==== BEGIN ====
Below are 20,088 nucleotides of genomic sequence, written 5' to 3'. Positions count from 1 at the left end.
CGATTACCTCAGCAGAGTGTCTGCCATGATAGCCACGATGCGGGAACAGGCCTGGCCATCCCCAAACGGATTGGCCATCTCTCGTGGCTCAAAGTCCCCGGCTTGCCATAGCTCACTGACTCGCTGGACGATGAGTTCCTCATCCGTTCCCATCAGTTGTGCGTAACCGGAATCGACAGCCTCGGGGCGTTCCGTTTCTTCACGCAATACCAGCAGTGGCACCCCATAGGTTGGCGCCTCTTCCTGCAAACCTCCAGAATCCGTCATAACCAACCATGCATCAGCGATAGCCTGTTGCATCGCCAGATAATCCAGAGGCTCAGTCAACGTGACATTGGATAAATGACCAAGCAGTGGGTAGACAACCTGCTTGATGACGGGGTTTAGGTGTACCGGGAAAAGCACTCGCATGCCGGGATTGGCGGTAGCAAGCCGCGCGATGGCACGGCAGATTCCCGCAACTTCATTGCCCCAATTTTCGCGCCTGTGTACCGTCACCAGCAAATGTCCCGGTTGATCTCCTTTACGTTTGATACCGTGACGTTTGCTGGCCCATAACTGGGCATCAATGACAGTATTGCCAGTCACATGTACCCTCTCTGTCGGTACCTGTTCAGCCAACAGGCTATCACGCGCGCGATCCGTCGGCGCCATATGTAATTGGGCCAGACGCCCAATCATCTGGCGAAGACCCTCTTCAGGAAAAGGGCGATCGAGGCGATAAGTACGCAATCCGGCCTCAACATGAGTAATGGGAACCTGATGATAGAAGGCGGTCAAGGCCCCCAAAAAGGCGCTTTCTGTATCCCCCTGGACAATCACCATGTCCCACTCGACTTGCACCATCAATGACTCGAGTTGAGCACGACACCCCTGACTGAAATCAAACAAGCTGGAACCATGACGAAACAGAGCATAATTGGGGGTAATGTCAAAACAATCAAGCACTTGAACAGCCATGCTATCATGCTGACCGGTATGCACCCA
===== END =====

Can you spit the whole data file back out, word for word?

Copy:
Below are 20,088 nucleotides of genomic sequence, written 5' to 3'. Positions count from 1 at the left end.
CGATTACCTCAGCAGAGTGTCTGCCATGATAGCCACGATGCGGGAACAGGCCTGGCCATCCCCAAACGGATTGGCCATCTCTCGTGGCTCAAAGTCCCCGGCTTGCCATAGCTCACTGACTCGCTGGACGATGAGTTCCTCATCCGTTCCCATCAGTTGTGCGTAACCGGAATCGACAGCCTCGGGGCGTTCCGTTTCTTCACGCAATACCAGCAGTGGCACCCCATAGGTTGGCGCCTCTTCCTGCAAACCTCCAGAATCCGTCATAACCAACCATGCATCAGCGATAGCCTGTTGCATCGCCAGATAATCCAGAGGCTCAGTCAACGTGACATTGGATAAATGACCAAGCAGTGGGTAGACAACCTGCTTGATGACGGGGTTTAGGTGTACCGGGAAAAGCACTCGCATGCCGGGATTGGCGGTAGCAAGCCGCGCGATGGCACGGCAGATTCCCGCAACTTCATTGCCCCAATTTTCGCGCCTGTGTACCGTCACCAGCAAATGTCCCGGTTGATCTCCTTTACGTTTGATACCGTGACGTTTGCTGGCCCATAACTGGGCATCAATGACAGTATTGCCAGTCACATGTACCCTCTCTGTCGGTACCTGTTCAGCCAACAGGCTATCACGCGCGCGATCCGTCGGCGCCATATGTAATTGGGCCAGACGCCCAATCATCTGGCGAAGACCCTCTTCAGGAAAAGGGCGATCGAGGCGATAAGTACGCAATCCGGCCTCAACATGAGTAATGGGAACCTGATGATAGAAGGCGGTCAAGGCCCCCAAAAAGGCGCTTTCTGTATCCCCCTGGACAATCACCATGTCCCACTCGACTTGCACCATCAATGACTCGAGTTGAGCACGACACCCCTGACTGAAATCAAACAAGCTGGAACCATGACGAAACAGAGCATAATTGGGGGTAATGTCAAAACAATCAAGCACTTGAACAGCCATGCTATCATGCTGACCGGTATGCACCCA